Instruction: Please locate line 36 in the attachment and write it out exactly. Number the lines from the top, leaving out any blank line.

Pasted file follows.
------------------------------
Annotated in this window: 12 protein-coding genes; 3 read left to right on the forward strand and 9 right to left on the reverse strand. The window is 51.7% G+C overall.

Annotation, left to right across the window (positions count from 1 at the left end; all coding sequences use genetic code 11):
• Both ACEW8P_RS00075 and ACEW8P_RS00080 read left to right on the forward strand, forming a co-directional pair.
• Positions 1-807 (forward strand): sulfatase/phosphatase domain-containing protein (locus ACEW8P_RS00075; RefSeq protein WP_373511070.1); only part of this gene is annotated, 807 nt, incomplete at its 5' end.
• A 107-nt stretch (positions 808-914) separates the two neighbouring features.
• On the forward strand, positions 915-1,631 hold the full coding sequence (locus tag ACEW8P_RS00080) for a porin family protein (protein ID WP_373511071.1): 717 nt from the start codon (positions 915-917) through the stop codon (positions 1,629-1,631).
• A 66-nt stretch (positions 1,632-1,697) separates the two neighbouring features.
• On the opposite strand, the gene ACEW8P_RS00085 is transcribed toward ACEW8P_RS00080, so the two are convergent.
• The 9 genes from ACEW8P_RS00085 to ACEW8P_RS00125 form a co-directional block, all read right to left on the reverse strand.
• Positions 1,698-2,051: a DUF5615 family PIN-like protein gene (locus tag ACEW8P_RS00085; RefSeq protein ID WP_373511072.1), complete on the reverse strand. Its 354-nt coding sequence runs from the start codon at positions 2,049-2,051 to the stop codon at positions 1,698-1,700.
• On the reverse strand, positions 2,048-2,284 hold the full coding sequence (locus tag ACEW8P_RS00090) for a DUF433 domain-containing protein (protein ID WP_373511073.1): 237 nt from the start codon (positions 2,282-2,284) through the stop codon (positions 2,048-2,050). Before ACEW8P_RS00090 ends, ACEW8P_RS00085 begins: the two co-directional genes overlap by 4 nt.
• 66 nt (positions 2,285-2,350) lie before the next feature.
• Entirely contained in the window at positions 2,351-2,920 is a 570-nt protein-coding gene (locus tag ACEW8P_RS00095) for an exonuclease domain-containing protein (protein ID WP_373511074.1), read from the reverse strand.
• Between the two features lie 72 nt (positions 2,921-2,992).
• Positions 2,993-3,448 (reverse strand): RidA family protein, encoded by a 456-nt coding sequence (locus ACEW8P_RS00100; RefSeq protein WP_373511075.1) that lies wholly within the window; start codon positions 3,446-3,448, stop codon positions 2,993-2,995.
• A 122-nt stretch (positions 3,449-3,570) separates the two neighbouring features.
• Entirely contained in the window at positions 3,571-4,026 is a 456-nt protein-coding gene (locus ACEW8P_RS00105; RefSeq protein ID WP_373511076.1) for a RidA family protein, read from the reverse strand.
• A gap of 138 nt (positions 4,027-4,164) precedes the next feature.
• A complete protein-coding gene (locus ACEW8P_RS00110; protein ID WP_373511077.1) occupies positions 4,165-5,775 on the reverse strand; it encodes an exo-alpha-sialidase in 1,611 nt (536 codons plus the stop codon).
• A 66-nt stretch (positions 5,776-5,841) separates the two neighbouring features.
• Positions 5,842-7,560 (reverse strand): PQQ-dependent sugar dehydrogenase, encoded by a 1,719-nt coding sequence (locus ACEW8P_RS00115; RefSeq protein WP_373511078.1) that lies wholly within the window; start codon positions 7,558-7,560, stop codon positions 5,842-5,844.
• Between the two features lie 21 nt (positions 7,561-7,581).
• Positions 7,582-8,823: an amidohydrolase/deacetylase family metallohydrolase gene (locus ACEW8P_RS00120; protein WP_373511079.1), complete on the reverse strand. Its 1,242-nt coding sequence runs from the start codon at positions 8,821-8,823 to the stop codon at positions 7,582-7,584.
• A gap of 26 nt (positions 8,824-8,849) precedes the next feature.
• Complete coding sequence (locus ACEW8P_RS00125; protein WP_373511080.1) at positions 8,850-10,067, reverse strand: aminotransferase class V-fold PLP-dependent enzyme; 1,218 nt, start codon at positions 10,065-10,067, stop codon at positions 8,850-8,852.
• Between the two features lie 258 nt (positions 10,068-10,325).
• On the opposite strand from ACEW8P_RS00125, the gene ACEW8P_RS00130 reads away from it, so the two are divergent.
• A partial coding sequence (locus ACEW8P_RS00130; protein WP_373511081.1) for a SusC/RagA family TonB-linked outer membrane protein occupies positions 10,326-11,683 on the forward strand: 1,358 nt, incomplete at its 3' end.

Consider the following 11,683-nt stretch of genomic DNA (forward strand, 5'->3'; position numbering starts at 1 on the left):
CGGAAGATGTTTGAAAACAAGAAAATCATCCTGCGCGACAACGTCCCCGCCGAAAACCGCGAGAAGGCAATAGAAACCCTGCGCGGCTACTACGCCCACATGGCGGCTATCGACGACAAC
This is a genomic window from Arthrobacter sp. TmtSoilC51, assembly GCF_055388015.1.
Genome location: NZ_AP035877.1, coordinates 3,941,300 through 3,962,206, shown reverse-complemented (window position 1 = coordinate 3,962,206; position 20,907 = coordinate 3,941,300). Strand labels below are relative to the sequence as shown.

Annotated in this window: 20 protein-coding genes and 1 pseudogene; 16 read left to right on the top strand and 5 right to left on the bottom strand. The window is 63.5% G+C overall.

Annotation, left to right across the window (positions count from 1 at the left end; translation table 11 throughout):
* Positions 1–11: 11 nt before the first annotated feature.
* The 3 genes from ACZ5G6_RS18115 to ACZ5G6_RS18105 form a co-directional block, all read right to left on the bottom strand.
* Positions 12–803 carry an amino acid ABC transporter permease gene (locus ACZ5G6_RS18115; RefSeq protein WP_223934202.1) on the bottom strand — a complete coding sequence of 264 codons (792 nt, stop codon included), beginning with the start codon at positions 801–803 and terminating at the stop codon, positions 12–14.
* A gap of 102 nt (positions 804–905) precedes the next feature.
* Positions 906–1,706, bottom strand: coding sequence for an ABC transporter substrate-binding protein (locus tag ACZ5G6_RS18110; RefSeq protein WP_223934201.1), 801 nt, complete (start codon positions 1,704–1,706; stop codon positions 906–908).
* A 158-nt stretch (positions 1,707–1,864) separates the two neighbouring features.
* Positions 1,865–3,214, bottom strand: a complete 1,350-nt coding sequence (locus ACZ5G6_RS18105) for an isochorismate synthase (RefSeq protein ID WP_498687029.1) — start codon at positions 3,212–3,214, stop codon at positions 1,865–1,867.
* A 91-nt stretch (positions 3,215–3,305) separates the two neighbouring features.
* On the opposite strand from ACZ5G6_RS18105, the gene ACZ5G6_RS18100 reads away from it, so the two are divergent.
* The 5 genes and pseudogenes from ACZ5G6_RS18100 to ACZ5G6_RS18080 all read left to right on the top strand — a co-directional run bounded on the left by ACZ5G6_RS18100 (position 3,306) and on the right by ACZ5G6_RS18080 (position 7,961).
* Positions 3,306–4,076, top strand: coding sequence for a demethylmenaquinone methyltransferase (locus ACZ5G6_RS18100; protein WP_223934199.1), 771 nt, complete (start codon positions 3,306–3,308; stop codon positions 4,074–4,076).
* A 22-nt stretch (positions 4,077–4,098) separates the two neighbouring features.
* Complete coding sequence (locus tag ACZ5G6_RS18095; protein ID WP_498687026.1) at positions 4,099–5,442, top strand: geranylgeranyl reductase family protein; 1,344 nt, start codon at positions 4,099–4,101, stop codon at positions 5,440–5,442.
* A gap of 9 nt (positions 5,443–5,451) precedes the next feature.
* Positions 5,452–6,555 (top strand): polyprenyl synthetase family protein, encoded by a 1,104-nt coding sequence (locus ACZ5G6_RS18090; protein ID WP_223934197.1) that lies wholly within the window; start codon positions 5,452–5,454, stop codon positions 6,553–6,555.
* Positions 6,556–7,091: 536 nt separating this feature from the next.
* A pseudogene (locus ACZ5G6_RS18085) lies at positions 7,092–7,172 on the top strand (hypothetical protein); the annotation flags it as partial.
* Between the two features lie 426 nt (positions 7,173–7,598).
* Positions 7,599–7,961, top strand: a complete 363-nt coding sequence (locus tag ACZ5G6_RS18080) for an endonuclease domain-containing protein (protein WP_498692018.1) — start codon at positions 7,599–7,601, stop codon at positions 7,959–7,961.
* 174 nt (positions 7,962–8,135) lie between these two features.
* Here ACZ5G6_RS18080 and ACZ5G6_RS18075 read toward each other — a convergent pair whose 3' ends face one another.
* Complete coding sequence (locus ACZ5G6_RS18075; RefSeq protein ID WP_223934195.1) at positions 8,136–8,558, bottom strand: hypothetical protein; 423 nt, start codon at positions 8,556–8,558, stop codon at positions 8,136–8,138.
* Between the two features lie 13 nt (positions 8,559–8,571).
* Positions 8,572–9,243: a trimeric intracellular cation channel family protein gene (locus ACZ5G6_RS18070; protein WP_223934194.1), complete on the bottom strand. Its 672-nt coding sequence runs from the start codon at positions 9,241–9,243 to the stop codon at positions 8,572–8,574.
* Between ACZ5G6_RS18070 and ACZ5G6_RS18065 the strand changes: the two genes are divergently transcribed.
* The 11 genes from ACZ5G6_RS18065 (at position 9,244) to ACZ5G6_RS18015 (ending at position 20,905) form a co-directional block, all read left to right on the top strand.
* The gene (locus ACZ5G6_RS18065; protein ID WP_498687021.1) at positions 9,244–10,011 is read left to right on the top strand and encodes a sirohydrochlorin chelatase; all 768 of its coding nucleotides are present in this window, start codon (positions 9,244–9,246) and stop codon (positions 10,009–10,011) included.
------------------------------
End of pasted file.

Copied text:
* The 3 genes from ACZ5G6_RS18115 to ACZ5G6_RS18105 form a co-directional block, all read right to left on the bottom strand.